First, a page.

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MALTA – Prior to the Malta Town Board agenda meeting on Monday, April 28, Town Attorney Thomas Peterson read a letter of counsel arising out of findings from the town ethics committee, which had affirmed its earlier findings of misconduct by Town Clerk Flo Sickels.
The ethics committee recommended that the town board “…issue a letter of counsel to the Town Clerk expressing its disapproval with the violations…” to Ms. Sickels, and further that she be required to attend live ethics training and show proof of attendance.
The letter of counsel from the town board, which was approved by a 3-0 vote (with Councilperson Tara Thomas recusing and Councilperson John Hartzell absent), changed a key word “required” to “recommended” ethics training.
Tax Receiver Linda Bablin, who initiated the original complaint last September, noted this nuance:
“This letter of counsel is a joke,” she said “They couldn’t even follow the Ethics Committee’s recommendation, which stated Sickels should be “Required to attend live ethics training and furnish to the Town Board evidence of completing the training.”
“All they did was suggest she attend ethics training.” Ms. Bablin continued. “Every committee, every elected official and every department head was already “required” to attend the ethics training put on by the Town on March 7. Some of these people are paid employees and were not even compensated for that. Sickels chose not to attend that training. Since she is the only one who has been found “guilty” of unethical behavior, the fact that the Board opted for an even lesser consequence for her and her actions, is deplorable.”
MALTA – “The town clerk solicited, on multiple occasions, employees to make a political contribution, through time, effort, endorsement or signature.”
So stated a report issued by the Town of Malta Ethics Committee in recommending by a unanimous 7-0 vote that Town Clerk Flo Sickels be censured for both conducting herself, or ordering employees she supervised to conduct political activities on town property during work hours.
Sickels has been Malta’s town clerk for 22 years and is running for her twelfth 2-year term in the next election on November 5. She has been endorsed by the Republican and Conservative parties.
The Malta town board has up to 45 days to act upon the ethics committee’s findings. They can accept, modify or reject the findings. A special ethics committee meeting has been scheduled for November 4 at 6:30 p.m. The meeting will be held at the David R. Meager Community Center, Room 106, One Bayberry Drive, Malta. The next town board meeting is scheduled for Wednesday, November 6, which is the day after Election Day.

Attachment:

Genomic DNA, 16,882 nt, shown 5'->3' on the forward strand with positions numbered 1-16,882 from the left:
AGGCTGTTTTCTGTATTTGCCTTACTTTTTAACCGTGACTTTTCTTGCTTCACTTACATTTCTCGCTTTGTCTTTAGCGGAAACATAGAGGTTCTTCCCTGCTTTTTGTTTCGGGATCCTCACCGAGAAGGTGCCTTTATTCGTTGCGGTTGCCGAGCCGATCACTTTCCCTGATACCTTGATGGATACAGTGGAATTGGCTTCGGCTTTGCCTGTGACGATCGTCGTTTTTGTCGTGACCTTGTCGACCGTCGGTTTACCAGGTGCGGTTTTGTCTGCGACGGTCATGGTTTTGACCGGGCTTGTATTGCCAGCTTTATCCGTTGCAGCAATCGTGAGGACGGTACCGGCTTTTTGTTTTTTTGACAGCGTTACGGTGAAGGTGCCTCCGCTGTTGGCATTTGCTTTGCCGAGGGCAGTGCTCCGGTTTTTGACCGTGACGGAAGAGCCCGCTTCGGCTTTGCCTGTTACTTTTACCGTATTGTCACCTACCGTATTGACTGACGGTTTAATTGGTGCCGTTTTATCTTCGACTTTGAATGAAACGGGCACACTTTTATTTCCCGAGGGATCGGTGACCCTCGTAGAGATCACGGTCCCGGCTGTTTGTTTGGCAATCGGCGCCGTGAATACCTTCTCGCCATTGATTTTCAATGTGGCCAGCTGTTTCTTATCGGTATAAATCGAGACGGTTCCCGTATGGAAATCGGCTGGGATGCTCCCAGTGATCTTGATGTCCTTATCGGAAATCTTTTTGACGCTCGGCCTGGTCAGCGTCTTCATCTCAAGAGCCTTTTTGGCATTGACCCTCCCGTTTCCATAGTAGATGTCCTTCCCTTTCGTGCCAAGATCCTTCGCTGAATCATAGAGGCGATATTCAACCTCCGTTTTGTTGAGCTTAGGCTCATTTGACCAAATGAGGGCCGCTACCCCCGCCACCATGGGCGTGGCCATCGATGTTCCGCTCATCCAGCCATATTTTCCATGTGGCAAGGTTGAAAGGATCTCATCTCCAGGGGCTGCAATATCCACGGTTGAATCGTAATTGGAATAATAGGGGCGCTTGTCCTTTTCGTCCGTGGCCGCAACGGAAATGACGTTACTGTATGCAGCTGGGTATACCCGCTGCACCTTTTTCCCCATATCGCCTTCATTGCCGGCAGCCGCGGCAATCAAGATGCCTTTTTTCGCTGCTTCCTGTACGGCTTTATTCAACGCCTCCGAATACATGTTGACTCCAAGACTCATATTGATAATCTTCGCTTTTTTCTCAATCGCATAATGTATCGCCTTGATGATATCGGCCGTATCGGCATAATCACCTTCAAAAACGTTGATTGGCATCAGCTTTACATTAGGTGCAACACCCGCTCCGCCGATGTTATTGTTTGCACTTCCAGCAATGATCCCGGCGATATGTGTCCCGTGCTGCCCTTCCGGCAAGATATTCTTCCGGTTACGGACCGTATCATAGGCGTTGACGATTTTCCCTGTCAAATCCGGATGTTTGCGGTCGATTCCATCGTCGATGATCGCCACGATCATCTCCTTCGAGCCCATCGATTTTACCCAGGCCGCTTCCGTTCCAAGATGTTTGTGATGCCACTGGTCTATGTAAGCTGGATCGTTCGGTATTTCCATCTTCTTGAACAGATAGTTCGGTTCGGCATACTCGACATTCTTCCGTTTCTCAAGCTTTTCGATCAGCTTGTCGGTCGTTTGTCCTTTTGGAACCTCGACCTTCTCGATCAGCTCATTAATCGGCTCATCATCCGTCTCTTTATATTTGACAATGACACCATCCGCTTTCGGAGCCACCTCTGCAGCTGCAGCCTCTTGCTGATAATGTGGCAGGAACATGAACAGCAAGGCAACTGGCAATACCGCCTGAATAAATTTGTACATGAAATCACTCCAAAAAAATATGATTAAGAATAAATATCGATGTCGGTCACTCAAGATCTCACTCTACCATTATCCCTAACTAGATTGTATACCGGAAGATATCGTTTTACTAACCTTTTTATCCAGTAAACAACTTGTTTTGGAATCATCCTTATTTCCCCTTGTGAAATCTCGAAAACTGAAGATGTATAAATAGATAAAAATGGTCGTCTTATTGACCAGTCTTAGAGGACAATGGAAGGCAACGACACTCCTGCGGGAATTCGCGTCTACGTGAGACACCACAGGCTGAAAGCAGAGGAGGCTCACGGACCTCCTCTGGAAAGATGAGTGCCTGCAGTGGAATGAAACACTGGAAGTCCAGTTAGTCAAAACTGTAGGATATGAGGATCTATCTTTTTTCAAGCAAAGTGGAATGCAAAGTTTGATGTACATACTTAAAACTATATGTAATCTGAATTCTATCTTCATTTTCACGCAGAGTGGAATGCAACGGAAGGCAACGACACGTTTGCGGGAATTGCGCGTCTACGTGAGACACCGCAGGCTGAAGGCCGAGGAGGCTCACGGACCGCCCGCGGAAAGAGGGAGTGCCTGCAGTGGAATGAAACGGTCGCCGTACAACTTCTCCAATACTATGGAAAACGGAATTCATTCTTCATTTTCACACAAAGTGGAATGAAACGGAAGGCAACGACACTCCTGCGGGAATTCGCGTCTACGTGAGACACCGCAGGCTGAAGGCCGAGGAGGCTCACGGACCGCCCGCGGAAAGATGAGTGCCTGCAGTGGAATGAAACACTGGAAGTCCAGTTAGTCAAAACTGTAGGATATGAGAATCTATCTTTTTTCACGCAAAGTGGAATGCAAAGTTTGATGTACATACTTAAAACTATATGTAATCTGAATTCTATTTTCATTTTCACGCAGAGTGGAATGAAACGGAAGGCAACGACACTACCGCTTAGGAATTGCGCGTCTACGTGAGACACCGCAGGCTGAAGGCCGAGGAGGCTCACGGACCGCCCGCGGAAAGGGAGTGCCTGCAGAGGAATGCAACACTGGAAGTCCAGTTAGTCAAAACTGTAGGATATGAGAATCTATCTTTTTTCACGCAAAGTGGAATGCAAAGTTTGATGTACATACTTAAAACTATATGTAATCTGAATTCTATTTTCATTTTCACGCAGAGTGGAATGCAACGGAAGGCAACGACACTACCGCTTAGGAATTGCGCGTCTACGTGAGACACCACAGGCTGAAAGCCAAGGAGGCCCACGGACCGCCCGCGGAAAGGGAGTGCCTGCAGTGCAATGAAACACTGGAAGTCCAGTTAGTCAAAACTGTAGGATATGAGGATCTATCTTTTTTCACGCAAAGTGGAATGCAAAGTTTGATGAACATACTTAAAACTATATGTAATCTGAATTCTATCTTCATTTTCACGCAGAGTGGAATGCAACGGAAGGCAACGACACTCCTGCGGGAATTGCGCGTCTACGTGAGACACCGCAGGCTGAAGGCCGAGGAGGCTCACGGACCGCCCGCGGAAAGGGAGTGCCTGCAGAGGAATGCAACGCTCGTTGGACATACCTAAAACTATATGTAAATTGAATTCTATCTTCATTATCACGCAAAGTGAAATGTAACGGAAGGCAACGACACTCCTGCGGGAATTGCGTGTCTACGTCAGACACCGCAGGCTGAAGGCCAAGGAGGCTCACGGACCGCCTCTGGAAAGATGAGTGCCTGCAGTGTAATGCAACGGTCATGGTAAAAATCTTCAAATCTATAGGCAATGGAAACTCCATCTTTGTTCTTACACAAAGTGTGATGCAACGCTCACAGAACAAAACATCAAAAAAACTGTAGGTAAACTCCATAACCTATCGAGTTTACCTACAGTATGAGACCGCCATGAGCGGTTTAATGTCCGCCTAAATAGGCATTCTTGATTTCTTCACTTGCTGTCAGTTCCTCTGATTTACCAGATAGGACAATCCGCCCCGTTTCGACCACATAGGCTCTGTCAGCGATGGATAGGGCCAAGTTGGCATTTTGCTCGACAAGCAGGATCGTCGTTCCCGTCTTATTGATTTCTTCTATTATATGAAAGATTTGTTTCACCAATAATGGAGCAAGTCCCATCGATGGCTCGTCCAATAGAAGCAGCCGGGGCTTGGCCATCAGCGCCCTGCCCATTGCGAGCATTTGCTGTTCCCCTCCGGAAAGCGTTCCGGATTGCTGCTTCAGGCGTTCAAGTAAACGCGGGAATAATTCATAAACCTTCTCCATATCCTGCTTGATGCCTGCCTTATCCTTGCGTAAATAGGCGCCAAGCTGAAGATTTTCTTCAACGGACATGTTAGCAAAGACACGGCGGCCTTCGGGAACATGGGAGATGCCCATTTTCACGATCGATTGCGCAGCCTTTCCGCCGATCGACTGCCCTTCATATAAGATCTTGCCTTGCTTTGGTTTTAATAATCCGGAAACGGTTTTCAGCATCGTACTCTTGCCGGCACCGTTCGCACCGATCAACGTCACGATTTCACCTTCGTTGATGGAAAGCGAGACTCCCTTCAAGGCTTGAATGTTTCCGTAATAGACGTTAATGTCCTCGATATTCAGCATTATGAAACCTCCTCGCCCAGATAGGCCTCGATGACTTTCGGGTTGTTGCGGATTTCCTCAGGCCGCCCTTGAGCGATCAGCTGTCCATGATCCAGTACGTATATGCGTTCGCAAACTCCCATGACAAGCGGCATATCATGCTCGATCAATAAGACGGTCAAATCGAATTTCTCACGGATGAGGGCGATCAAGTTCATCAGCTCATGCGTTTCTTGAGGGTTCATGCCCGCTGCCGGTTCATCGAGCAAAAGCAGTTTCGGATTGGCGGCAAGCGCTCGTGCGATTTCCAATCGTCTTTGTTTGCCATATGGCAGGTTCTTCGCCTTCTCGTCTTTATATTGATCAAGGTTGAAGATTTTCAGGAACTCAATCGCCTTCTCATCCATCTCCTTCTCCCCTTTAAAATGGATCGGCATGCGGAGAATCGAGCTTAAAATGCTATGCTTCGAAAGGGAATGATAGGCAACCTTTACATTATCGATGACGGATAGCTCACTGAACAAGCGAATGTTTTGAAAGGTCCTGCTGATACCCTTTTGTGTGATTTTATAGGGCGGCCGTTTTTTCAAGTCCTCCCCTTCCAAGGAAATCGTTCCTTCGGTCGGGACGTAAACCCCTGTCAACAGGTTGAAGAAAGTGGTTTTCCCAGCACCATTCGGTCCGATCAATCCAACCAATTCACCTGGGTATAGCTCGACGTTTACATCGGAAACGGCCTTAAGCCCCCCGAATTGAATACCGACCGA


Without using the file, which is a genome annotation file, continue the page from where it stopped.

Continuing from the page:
The ethics committee began investigating Sickels’ actions after receiving a written complaint from Tax Collector Linda Bablin regarding Sickels’ directing employees in the town clerk office to engage in activities on behalf of the Malta Republican Committee.
The ethics committee reported that Deputy Clerk Jennifer Lanahan was directed by Sickels to prepare the Republican committee minutes “on at least one occasion, on town property, during normal business hours, while they were being paid for their time” by the Town of Malta. This was found by the ethics committee to be a violation of section 11-12A of the Town of Malta Code of Ethics, regarding use of municipal resources:
The report also states that Lanahan and former Deputy Town Clerk Linda Deprey were asked to contribute to Sickel’s political campaign in the form of signing petitions, getting signatures on petitions, writing letters of support and campaigning door-to-door.
The ethics committee found these actions to be in violation of sections 11-15a of the ethics code, regarding political solicitation.
The ethics committee also reported that more than one town employee described specific examples of behavior on Sickels’ behalf that they believed were retaliatory against people who objected or did not comply with her requests.
The report also included a third complaint, alleging that Sickels handled matters related to her role on behalf of the Eastline Romp and Play dog park, a not-for-profit organization during her workday as town clerk.
In this case the ethics committee was “not able to find evidence significant enough to either prove or disprove that allegation.”